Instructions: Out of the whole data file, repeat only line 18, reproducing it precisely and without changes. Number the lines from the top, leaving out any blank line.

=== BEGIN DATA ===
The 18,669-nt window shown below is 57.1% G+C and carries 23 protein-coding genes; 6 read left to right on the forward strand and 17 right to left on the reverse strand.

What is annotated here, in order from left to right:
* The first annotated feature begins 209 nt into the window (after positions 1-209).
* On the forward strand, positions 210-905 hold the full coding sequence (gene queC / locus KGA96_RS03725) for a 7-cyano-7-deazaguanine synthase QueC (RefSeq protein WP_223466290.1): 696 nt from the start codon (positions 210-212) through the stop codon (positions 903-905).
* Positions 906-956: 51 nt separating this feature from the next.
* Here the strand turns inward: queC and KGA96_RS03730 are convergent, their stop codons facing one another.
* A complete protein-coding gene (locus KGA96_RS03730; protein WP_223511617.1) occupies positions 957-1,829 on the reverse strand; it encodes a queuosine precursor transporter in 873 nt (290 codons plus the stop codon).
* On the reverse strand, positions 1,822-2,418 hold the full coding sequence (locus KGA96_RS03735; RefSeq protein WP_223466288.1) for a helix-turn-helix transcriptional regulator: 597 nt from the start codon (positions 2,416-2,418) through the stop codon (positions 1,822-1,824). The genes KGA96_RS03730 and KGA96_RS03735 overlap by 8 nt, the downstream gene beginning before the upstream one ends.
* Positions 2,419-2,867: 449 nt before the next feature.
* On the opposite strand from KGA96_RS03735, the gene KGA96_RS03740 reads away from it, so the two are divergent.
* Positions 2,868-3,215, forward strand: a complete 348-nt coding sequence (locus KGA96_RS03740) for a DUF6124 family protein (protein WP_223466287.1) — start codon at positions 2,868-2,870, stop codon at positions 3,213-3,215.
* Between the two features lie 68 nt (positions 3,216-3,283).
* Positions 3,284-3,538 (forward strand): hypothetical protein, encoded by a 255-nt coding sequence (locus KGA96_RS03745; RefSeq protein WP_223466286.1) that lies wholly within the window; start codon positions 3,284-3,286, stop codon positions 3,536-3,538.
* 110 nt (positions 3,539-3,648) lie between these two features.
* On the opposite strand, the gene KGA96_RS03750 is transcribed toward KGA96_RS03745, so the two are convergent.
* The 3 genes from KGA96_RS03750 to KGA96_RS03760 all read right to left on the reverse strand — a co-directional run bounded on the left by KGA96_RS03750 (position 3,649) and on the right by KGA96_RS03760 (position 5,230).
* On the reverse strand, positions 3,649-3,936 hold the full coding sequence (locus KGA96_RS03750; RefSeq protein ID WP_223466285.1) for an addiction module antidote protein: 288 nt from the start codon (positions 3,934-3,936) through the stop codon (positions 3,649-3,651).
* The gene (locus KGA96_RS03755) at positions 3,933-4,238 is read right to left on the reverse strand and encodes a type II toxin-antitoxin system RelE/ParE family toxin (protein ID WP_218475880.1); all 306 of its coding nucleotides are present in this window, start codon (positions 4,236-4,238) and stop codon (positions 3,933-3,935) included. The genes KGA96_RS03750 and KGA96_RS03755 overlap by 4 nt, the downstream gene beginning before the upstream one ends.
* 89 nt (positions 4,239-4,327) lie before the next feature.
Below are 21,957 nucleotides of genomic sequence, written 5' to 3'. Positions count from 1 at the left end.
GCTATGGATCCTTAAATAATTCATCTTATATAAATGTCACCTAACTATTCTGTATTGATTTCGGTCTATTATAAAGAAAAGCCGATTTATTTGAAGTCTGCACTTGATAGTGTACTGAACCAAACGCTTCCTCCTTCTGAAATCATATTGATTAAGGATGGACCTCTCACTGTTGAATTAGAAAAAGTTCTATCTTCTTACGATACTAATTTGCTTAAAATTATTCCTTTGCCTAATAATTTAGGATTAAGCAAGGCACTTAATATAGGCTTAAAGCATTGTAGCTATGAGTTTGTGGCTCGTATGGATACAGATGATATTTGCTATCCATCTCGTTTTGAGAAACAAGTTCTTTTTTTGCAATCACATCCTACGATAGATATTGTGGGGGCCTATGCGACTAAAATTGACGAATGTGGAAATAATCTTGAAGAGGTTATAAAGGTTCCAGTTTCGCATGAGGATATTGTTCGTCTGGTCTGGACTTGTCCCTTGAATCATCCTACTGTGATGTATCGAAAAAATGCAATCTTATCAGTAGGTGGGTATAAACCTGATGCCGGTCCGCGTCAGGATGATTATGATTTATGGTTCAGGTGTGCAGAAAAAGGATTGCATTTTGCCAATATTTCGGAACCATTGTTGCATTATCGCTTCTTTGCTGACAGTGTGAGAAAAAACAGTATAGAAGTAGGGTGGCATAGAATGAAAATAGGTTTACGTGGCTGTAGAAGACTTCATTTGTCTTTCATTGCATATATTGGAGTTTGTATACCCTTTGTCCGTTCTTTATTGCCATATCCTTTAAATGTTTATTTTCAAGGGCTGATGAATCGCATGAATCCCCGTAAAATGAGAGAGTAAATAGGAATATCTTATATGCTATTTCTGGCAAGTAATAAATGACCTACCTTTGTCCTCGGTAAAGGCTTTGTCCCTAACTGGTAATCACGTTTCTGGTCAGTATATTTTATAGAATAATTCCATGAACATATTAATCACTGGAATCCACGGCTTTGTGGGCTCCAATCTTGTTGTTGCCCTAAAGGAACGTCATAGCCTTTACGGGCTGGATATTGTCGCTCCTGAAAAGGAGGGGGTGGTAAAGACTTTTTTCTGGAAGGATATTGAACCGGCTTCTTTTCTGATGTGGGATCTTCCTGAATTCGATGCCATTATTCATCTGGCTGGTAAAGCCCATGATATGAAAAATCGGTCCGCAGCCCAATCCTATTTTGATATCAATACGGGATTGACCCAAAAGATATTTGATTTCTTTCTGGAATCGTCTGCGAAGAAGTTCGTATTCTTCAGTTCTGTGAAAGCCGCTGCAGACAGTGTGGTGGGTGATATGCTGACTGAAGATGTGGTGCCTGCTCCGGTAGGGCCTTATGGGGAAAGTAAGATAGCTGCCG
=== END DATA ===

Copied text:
* The gene (locus KGA96_RS03755) at positions 3,933-4,238 is read right to left on the reverse strand and encodes a type II toxin-antitoxin system RelE/ParE family toxin (protein ID WP_218475880.1); all 306 of its coding nucleotides are present in this window, start codon (positions 4,236-4,238) and stop codon (positions 3,933-3,935) included. The genes KGA96_RS03750 and KGA96_RS03755 overlap by 4 nt, the downstream gene beginning before the upstream one ends.